The Higher Heating Value (HHV) has three components: (1) the heat given off during combustion, (2) the heat regained by bringing the combustion products back to the original temperature, and (3) the heat that comes from condensing the water vapor. And that's what the efficiency of condensing (and standard 80 AFUE) furnaces is based on. (The Wikipedia page on heat of combustion has a good explanation of lower and higher heating value.)

How much does of a difference does this make? If the unvented gas fireplace manufacturers reported efficiency relative to the Higher Heating Value, they would come in at about 91%. So a condensing furnace at 95-98% efficiency would get you get 4-7% more heat from the same amount of fuel than an unvented gas fireplace.

The bottom line is that unvented gas fireplaces claim two advantages: higher efficiency and lower cost. Now that we know the former isn’t true, they don’t have a lot going for them. And when you combine that with the fact that they’re point source heaters that will result in comfort issues and the potential moisture and IAQ problems, these things just don’t make the grade.

Hat tip to a commenter

I'm a very fortunate blogger. I find interesting things to write about in the world of building science and have attracted some very smart readers. Some of them post comments that add a lot to the discussion at hand or raise new topics to discuss. That's the case here.

When I wrote about the first law of thermodynamics in November 2017, RoyC posed the topic of this article as a little quiz in the comments. I thought I knew the answer but turned out to be wrong. I had assumed that a 99.9% efficient unvented gas fireplace would be more efficient than a 95% condensing furnace. But RoyC is a smart guy with a heck of a lot of engineering experience and knowledge, and he helped me see the bigger picture here.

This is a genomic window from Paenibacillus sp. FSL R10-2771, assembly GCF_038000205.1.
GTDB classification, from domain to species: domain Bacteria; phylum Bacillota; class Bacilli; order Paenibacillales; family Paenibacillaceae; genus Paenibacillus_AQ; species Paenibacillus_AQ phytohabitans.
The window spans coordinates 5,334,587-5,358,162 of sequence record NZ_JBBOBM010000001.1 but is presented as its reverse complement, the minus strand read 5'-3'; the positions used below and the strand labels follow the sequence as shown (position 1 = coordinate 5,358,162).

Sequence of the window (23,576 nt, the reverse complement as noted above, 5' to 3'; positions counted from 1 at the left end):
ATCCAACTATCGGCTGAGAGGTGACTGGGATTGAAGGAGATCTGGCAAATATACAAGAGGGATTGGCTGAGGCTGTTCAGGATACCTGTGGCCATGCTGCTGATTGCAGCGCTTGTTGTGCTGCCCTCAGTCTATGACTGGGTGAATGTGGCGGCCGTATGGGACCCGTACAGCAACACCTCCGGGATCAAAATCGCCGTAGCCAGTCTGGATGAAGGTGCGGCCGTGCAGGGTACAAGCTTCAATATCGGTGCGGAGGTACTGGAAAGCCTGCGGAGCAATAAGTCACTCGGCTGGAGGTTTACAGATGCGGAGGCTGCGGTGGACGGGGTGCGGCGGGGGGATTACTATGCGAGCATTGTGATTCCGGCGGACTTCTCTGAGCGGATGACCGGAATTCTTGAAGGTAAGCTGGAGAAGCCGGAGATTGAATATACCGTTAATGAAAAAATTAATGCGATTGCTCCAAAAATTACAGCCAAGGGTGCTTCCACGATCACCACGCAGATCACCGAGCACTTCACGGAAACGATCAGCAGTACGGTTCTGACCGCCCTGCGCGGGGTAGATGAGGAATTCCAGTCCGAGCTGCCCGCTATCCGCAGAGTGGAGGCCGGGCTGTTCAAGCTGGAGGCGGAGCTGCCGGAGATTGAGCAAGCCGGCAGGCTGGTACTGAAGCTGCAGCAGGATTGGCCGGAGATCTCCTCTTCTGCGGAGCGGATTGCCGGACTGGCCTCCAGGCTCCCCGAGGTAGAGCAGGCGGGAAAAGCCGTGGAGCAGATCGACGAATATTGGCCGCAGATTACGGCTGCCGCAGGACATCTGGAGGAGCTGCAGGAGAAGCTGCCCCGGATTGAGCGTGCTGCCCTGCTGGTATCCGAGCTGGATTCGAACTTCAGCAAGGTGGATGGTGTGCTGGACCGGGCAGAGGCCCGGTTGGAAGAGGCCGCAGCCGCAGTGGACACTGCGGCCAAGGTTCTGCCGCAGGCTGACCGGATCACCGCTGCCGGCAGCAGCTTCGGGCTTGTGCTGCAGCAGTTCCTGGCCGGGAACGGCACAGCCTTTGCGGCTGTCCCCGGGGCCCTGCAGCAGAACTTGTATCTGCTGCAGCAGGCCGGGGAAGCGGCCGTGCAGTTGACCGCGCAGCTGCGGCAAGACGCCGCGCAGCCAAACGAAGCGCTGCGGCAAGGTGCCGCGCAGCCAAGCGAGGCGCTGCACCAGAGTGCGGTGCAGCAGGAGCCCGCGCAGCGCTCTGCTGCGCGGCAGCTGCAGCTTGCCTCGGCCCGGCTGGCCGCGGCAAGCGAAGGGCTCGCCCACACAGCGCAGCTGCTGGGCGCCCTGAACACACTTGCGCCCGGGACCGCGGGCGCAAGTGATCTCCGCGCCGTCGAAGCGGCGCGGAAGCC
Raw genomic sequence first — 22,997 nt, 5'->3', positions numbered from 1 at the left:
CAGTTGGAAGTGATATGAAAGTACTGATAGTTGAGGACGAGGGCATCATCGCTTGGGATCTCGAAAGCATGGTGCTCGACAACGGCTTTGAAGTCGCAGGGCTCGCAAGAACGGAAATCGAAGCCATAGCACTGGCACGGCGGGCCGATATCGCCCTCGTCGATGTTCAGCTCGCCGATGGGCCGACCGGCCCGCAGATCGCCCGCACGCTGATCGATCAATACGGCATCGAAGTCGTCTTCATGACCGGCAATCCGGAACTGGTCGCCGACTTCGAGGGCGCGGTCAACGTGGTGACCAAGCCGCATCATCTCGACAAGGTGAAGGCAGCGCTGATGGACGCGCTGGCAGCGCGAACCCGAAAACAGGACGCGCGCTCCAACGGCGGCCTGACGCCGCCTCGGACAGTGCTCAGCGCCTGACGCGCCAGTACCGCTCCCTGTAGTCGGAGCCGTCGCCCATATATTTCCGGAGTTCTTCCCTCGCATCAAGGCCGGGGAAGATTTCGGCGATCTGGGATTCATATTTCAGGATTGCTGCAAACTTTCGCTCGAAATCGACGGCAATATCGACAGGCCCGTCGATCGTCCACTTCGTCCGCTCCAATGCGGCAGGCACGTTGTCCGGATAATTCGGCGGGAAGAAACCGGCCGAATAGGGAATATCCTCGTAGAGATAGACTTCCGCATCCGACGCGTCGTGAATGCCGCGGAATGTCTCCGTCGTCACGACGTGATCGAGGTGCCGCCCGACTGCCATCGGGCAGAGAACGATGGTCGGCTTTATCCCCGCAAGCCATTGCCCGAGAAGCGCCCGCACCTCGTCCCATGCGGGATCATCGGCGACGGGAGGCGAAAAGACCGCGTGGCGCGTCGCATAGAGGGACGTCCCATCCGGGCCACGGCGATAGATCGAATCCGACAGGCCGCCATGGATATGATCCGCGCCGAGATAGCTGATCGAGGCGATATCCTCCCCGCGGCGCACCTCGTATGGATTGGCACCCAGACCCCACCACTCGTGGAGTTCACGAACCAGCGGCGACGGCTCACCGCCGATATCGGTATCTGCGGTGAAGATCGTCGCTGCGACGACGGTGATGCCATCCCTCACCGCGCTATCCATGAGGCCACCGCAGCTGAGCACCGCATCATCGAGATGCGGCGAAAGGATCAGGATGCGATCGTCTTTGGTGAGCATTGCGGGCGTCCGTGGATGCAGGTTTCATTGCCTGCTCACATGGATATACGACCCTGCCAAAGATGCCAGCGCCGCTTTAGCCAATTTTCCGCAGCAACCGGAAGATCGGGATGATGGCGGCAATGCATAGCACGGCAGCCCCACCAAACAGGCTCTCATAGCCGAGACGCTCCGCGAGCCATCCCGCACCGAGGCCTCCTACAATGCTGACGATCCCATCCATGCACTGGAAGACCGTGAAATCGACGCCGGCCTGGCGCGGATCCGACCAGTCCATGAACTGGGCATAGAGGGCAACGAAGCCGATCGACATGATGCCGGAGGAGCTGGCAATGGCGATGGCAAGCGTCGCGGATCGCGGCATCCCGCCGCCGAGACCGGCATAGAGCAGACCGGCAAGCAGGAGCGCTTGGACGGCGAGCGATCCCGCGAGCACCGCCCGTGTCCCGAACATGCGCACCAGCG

Allison Bailes, III, PhD

Allison Bailes, III, PhD

Allison A. Bailes III, PhD of Decatur, Georgia, is the founder and owner of Energy Vanguard in Decatur, GA, and the author of the Energy Vanguard Blog. Also, check out his in-depth course, Mastering Building Science at Heatspring Learning Institute, and follow him on Twitter at @EnergyVanguard.
Allison Bailes, III, PhD

Latest posts by Allison Bailes, III, PhD (see all)

Allison Bailes, III, PhD

Allison Bailes, III, PhD

Allison A. Bailes III, PhD of Decatur, Georgia, is the founder and owner of Energy Vanguard in Decatur, GA, and the author of the Energy Vanguard Blog. Also, check out his in-depth course, Mastering Building Science at Heatspring Learning Institute, and follow him on Twitter at @EnergyVanguard.
Allison Bailes, III, PhD

Latest posts by Allison Bailes, III, PhD (see all)

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1 Comment

  1. Shaun Wright

    I would like to challenge your claim that ventless alliances don’t provide high heat, making them less efficient. Even though 8 to 20 percent is lost in latent heat and incomplete combustion, the water vapor is still dumped into the heated space. This vapor will condense, releasing the latent heat into the room, right along with the moisture. The only heat lost is incomplete combustion, which together with the moisture creates an indoor air quality nightmare. I’d love to be proven wrong on this and will gladly entertain a further discussion.

    Don’t misunderstand me, ventless appliances are horrible and we’ve nickednamed them Kevorkian machines in my shop. Why would you want a device in your home that has an oxygen sensor to shut it off right before it kills you? In my opinion they should be banned; atmospherically vented water heaters, too, for that matter. Let’s just hate them based on science and health concerns, and not with inaccurate information.

    Reply